Who is Tim Cook? We investigate the Apple CEO who took over from Steve Jobs
Tim Cook is at once one of the most visible and anonymous individuals on the planet. Ask anyone to reel off some facts about him and they’d most likely be dumbfounded.
The 57-year-old makes headlines as the CEO of Apple Inc. – the world’s first trillion dollar company. But he’s much more than that; he’s the first Chief Executive of a Fortune 500 company to publicly identify as gay; he has promised to donate his entire stock fortune (in the region of $120 million) to charity; and he once offered an ailing Steve Jobs part of his liver.
We’ve done a deep dive into Cook’s past, education, career and other endeavours to bring you everything you need to know about about the incumbent Apple CEO.
Who is Tim Cook?
Tim Cook was born in the town of Mobile, Alabama to Donald, a shipyard worker, and Geraldine, a pharmacy employee. He attended Robertsdale High School, going on to earn a Bachelor of Science in industrial engineering from Auburn University in 1982.
Cook later went on to claim his MBA from Duke University, graduating from the prestigious university’s Fuqua School of Business in 1988.
For 12 years, Cook climbed the ranks of IBM’s personal computer business, at his peak serving the director of the North American fulfilment. The subsequent years saw Cook flitting around high-end tech jobs; he served as Chief Operating Officer of the computer reseller division of Intelligent Electronics, as well as Vice President for Corporate Materials at Compaq for six months.
It wasn’t until 1998 that Cook was approached by Steve Jobs, who asked him to join Apple. Cook is quoted as saying, “no more than five minutes into my initial interview with Steve, I wanted to throw caution and logic to the wind and join Apple”.
Tim Cook: Apple
Cook began as Senior Vice President for worldwide operations. While in this role, he was quoted as saying, “You kind of want to manage it like you’re in the dairy business. If it gets past its freshness date, you have a problem”.
Cook was later promoted to lead operations in 2007, and, when Steve Jobs had to step down owing to his ongoing battle with pancreatic cancer, Cook was named new CEO of Apple on 24 August 2011. Six weeks later, Jobs died due to complications from his cancer.
Since then, Cook has served as the company’s CEO, wielding a leadership style that’s focused on inclusivity and acceptance. Back in 2012, Forbes reported that Cook had been “weeding out people with disagreeable personalities […] Cook wants a culture of harmony”.
Unsavoury sentiment is certainly something the CEO has tried to clamp down on as of late; when the company reached a trillion dollar valuation in August 2018, Cook sent out an employee memo asserting that the firm’s worth extended beyond its financial value.
Cook asserted that, although the occasion was a “significant milestone”, it is not the most important measure of the company’s success: “Steve founded Apple on the belief that the power of human creativity can solve even the biggest challenges — and that the people who are crazy enough to think they can change the world are the ones who do.”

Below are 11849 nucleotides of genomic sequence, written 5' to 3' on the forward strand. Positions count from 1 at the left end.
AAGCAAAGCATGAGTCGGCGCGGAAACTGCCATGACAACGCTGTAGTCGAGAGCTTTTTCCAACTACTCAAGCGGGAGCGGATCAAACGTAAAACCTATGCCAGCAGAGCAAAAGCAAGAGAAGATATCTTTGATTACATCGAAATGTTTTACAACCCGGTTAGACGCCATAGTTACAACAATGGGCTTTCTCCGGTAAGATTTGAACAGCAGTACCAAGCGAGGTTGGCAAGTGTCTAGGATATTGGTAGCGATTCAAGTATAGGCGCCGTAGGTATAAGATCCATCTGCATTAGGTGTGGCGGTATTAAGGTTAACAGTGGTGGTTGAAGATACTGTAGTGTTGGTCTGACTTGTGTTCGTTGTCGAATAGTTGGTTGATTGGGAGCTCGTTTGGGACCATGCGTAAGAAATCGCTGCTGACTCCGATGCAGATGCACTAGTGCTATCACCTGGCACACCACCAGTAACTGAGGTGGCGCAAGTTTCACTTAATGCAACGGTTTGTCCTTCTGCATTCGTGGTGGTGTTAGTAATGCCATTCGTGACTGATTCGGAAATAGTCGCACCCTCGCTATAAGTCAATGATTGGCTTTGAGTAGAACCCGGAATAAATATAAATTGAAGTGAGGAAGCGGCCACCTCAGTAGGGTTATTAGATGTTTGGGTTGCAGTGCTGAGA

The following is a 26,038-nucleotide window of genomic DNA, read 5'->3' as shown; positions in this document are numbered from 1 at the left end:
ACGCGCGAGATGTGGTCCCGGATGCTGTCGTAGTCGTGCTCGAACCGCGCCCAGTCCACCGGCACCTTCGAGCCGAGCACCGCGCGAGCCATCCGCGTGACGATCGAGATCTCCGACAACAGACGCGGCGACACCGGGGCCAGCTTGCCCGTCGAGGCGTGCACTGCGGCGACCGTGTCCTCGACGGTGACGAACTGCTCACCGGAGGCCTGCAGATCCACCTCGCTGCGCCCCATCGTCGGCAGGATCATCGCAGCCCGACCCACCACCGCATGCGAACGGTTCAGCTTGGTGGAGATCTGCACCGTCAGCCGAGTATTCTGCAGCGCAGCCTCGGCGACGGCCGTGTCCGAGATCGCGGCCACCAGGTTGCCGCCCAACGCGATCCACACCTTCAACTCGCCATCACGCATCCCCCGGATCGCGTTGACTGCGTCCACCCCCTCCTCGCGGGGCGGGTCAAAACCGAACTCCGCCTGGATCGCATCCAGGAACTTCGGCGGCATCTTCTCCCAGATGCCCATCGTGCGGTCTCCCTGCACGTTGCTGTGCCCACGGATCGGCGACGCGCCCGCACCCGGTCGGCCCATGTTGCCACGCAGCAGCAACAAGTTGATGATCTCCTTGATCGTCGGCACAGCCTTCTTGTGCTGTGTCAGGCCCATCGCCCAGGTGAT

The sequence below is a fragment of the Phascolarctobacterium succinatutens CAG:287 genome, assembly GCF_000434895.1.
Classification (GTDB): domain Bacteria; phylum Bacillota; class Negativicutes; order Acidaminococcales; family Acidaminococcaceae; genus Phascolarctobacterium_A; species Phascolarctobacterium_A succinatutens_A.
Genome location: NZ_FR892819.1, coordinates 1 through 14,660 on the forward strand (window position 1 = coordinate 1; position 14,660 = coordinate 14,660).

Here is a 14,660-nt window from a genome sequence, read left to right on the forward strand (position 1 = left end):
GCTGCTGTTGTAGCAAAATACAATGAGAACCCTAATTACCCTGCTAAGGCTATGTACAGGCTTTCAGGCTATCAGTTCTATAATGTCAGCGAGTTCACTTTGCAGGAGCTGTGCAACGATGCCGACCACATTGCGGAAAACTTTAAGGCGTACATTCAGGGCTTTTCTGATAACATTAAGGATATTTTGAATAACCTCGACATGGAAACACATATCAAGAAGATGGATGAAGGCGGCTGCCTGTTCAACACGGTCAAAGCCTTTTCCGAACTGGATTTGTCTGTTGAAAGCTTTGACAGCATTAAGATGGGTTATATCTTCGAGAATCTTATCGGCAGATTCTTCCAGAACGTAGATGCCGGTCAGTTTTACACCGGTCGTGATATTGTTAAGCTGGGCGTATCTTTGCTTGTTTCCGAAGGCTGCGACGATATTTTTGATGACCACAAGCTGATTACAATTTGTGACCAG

“In today’s world, our mission is more important than ever. Our products not only create moments of surprise and delight, they empower people all around the globe to enrich their lives and the lives of others.”
Tim Cook: Personal life
In 2014, Cook became the first Chief Executive of a Fortune 500 company to publicly identify as gay, in an editorial for Bloomberg Business. Cook asserted, “I’m proud to be gay, and I consider being gay among the greatest gifts God has given me.”
Before publicly identifying as gay, Cook was an active supporter of LGBT rights; in October 2014 he received elected membership to the Alabama Academy of Honour – the highest honour the state (where Cook was born) awards its citizens.
Cook is also a political advocate, and donated to Obama’s 2008 campaign. In October 2016, it was reported that Hillary Clinton’s team considered Cook as a vice presidential candidate, an idea which did not come to fruition.
Meanwhile, Cook’s 4.30am starts may alienate people, but his leadership style, which focuses on “people, strategy and execution”, certainly won’t. “If you get those things right, “ he once asserted, “the world is a great place.”
Under Cook’s stewardship, the firm has increased its donations to charity, something Cook has vowed to do himself; the CEO plans to donate his stock fortune in its entirety (thought to be in the region of $120 million) to charity.
His charitable giving took a different turn when, in 2009, Cook offered to give Steve Jobs a portion of his liver, in a bid to fight the latter’s illness. The pair shared a rare blood type, making the life-saving transplant feasible. Cook remembers that Jobs’ immediate response was an emphatic “no”: “I’ll never let you do that. I’ll never do that,” he is reported to have said.
So there you have it. A roundup of the enigmatic Apple CEO, Tim Cook. With an aptitude for philanthropy, social justice and an undying respect for the late (and wildly revered) Steve Jobs, Cook might just be the people’s tech giant.